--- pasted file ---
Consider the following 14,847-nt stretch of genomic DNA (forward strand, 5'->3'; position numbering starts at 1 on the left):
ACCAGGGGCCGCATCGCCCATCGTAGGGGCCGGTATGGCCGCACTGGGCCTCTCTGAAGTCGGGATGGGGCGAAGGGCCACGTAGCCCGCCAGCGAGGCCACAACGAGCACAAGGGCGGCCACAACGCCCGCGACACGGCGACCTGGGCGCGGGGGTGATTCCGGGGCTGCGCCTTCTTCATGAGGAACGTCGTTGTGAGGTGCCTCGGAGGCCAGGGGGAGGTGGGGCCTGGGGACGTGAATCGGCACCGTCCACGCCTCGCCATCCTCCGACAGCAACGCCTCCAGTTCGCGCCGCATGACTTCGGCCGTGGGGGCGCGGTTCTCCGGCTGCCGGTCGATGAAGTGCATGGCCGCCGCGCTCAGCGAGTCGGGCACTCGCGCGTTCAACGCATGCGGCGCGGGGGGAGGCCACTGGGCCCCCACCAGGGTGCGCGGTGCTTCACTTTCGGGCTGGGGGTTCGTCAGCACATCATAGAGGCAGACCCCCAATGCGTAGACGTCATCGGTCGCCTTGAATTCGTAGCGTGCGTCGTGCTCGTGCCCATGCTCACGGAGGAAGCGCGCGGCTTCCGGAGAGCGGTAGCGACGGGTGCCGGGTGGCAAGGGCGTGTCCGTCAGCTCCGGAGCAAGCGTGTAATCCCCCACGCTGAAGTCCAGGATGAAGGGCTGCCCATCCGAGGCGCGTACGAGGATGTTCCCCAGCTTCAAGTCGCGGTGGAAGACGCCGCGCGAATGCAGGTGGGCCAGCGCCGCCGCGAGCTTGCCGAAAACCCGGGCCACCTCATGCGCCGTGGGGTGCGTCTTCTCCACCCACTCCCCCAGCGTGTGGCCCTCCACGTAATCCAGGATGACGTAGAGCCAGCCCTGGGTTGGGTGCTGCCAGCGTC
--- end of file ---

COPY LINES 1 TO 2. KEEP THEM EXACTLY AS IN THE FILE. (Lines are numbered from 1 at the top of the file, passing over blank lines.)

Consider the following 14,847-nt stretch of genomic DNA (forward strand, 5'->3'; position numbering starts at 1 on the left):
ACCAGGGGCCGCATCGCCCATCGTAGGGGCCGGTATGGCCGCACTGGGCCTCTCTGAAGTCGGGATGGGGCGAAGGGCCACGTAGCCCGCCAGCGAGGCCACAACGAGCACAAGGGCGGCCACAACGCCCGCGACACGGCGACCTGGGCGCGGGGGTGATTCCGGGGCTGCGCCTTCTTCATGAGGAACGTCGTTGTGAGGTGCCTCGGAGGCCAGGGGGAGGTGGGGCCTGGGGACGTGAATCGGCACCGTCCACGCCTCGCCATCCTCCGACAGCAACGCCTCCAGTTCGCGCCGCATGACTTCGGCCGTGGGGGCGCGGTTCTCCGGCTGCCGGTCGATGAAGTGCATGGCCGCCGCGCTCAGCGAGTCGGGCACTCGCGCGTTCAACGCATGCGGCGCGGGGGGAGGCCACTGGGCCCCCACCAGGGTGCGCGGTGCTTCACTTTCGGGCTGGGGGTTCGTCAGCACATCATAGAGGCAGACCCCCAATGCGTAGACGTCATCGGTCGCCTTGAATTCGTAGCGTGCGTCGTGCTCGTGCCCATGCTCACGGAGGAAGCGCGCGGCTTCCGGAGAGCGGTAGCGACGGGTGCCGGGTGGCAAGGGCGTGTCCGTCAGCTCCGGAGCAAGCGTGTAATCCCCCACGCTGAAGTCCAGGATGAAGGGCTGCCCATCCGAGGCGCGTACGAGGATGTTCCCCAGCTTCAAGTCGCGGTGGAAGACGCCGCGCGAATGCAGGTGGGCCAGCGCCGCCGCGAGCTTGCCGAAAACCCGGGCCACCTCATGCGCCGTGGGGTGCGTCTTCTCCACCCACTCCCCCAGCGTGTGGCCCTCCACGTAATCCAGGATGACGTAGAGCCAGCCCTGGGTTGGGTGCTGCCAGCGTC